Gay Dad Life

Milo: One Year Later

On June 27, our son Milo will be turning 1 year old. This has not only been a crazy, whirlwind year, but this has been the most incredible year of our lives.

Milo was born right in the middle of World Pride; a time of year that represents love, strength, courage, diversity and acceptance for so many. The picture of Milo’s birth went viral around the world, we did numerous news interviews, so much love and support was shown from family, friends and strangers.  There is no other way that Frank and I would have wanted to bring our little “Bubbaloo” into this world. He made quite the entrance!

Bringing home a brand-new baby is scary for anyone. We were anxious, nervous, scared, excited, but what do we do with a little baby especially if we have never done this before!  Our dad instincts quickly came into play, we asked many questions to our parents, friends and family and we found our groove. This post is about what we learned in our first year being dads. Hope you enjoy it!

With age comes wisdom

We hope... The older I get, the more I realize that it’s not about me anymore, but it’s about us. We are a family now, and all our decisions have to make sure Milo is included, and he can join in whatever we have planned.

It takes a village to raise a child

We are really fortunate that Frank’s family lives here in Toronto and that Milo can have sleepovers at Bubby and Zaida’s house so we can have date nights.  It is important to have time for us, and it gives Milo the opportunity to bond with his grandparents, aunties, uncles and cousins.

Babies bring out the best in people

Since becoming a dad, I would like to say that Milo has brought my family closer together. My coming out was not an easy thing for my family to accept. Getting married was not easy on them either. Then announcing we were having a baby was not all cherries and ice cream either. Once Milo arrived, my parents, my sisters in Niagara, my extended family in the USA, overseas, friends and Frank’s family have been very supportive. Even though our little “Bubbaloo” has brought so much joy and happiness into everyone’s lives, I still have one sister here in Toronto that will not acknowledge Milo’s existence, or mine and Frank’s for that matter.  And that’s okay. Does it hurt? It absolutely does. Eventually I believe she will come around. How long will it take? I wish I had that answer. But she is my sister and I still love her.

Patience is a virtue?

I’d like to apologize to my parents for being a brat, being difficult and for giving them a hard time on anything. Even though I was a perfect child (unbeknownst to my sisters), I now understand the patience they have had to raise the four of us! Try telling an 11-month-old to sit still while trying to dress him or change his diaper! You need patience as a parent and a lot of it!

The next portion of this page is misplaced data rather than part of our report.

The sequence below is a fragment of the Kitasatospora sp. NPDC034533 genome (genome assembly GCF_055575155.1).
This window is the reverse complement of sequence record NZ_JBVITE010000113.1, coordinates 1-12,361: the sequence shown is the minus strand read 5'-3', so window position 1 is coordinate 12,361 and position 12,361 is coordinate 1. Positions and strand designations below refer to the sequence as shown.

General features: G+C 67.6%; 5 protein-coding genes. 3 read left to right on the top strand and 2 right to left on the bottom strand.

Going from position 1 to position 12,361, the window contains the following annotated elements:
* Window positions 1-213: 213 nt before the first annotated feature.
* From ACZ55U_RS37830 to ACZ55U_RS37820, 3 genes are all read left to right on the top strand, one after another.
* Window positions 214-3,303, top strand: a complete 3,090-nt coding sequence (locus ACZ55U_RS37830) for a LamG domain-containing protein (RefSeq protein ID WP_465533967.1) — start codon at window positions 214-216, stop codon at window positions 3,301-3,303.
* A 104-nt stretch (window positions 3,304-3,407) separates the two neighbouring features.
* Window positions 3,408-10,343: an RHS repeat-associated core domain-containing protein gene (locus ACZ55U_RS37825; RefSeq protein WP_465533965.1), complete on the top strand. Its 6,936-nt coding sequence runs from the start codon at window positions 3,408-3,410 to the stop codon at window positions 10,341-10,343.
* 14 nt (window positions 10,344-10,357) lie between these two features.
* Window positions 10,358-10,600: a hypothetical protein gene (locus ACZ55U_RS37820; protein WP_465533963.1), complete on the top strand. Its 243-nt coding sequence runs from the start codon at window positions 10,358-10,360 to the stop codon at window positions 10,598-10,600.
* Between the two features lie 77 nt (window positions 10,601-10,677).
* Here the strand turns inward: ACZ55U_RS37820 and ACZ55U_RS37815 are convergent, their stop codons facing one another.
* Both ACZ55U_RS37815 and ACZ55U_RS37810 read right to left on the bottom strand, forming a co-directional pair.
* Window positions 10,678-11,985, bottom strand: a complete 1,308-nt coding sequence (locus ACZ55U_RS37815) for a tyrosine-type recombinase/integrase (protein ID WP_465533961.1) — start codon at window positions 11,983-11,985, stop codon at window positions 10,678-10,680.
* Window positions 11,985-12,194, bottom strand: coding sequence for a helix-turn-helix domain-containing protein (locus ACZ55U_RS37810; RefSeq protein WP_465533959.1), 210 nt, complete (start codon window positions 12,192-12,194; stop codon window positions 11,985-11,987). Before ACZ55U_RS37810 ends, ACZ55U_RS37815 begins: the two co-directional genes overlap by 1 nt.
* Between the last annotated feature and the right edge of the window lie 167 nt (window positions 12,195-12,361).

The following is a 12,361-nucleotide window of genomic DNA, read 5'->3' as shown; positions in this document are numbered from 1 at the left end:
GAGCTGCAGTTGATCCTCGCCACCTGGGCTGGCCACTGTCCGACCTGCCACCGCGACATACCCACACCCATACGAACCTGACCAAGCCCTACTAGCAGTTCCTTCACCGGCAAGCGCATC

Time (does not) go by so slowly for those who wait

My mom would always say, “Wait until you get older, time goes by so quick!” I never understood what this meant because the time passes the same for everyone. But boy was she right! I cannot believe how fast time goes as we get older. You document every milestone with those of the child. Milo sat up at 6 weeks, Milo rolled over at 14 weeks, Milo got his first tooth at 6 months… It’s all about counting time. Little do we realize this time slips by us and before we know it he will be starting school, graduating, we will be retiring and become grandparents. Cherish the moments now.

I am free between naps

Gone are the days for lunching with friends or going out for a drink when you want. We are now on Milo’s schedule. We need to plan weeks in advance for play dates, schedule appointments during the time he is awake, sometimes only one of us can go out while the other one stays home to be with him. We are in and out of stores and there is no more taking our time. Would I change this? Absolutely not!

Stop and smell the hydrangeas (I absolutely loathe hydrangeas)

Having a child opens your eyes to the little things in life. Going out for walks, Milo would want to stop and look at the flowers along side the sidewalk. Things we don’t notice. He is obsessed with buses. A school bus or City bus drives by and it is like the world stops and he screams with excitement. We should stop and notice the little things, for these make up the big picture in life!